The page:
Mobile broadband and phone services provider Everything Everywhere has reported a pre-tax loss of £249 million on Tuesday, but bosses remain confident for 2013.
Everything Everywhere, which runs Orange and T-Mobile in the UK and is jointly owned by Deutsche Telekom AG and France Telecom, added 201,000 contract customers in the fourth quarter of 2012, after launching Britain's first superfast 4G mobile broadband service.
More cheaper 4G packages are planned for the coming months, and the 4G rollout is expected to continue; speaking to Sky News, chief executive Olaf Swantee said 65 cities and 55% of the population were expected to be covered by the fast service by June this year.
Swantee also said those who moved from 3G to 4G were spending, on average, 10% more for their bills to gain the extra services.
Around 1,000 corporate customers were now on 4G contracts, and Swantee said was "pleased with the progress" in 4G uptake by small and medium enterprises.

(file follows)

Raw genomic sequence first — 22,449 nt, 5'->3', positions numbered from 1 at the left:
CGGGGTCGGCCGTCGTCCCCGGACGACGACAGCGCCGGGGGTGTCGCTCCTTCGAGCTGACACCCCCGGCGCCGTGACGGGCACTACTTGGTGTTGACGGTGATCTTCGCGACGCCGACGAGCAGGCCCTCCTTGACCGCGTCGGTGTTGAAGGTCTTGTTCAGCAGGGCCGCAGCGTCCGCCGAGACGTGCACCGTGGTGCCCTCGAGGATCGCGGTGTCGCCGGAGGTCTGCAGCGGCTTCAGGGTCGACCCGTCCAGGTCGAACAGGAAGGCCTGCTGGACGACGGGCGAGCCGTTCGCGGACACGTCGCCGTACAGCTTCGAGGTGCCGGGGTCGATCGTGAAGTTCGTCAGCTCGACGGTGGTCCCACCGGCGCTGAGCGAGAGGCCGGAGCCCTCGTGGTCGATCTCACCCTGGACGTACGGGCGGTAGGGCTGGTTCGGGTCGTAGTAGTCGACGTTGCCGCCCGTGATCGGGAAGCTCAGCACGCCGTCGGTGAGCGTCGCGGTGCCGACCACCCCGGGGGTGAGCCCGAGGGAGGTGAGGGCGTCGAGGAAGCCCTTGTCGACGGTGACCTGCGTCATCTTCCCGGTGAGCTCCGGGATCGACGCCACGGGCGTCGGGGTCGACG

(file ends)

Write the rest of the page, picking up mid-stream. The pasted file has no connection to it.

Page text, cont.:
More than half of EE's customers are now on contracts, reflecting the growing popularity of smartphones, helping it to post revenue of £6.7 billion, down 1.9% from the year before.
Its network, which offers speeds up to five times faster than 3G, is now available in 18 cities including London, Birmingham, Manchester, Leeds, Sheffield, Bristol, Liverpool, Southampton, Edinburgh and Glasgow.
Earlier this month, EE announced it is considering floating on the stock exchange in London, with up to 25% of the company being up for grabs, in an effort to raise £10bn.
However, it hasn't ruled out selling a stake to a private investor either - according to the Telegraph a number of private equity groups are already believed to have expressed interest in a potential deal, with Apax, KKR and CVC named as possible suitors.
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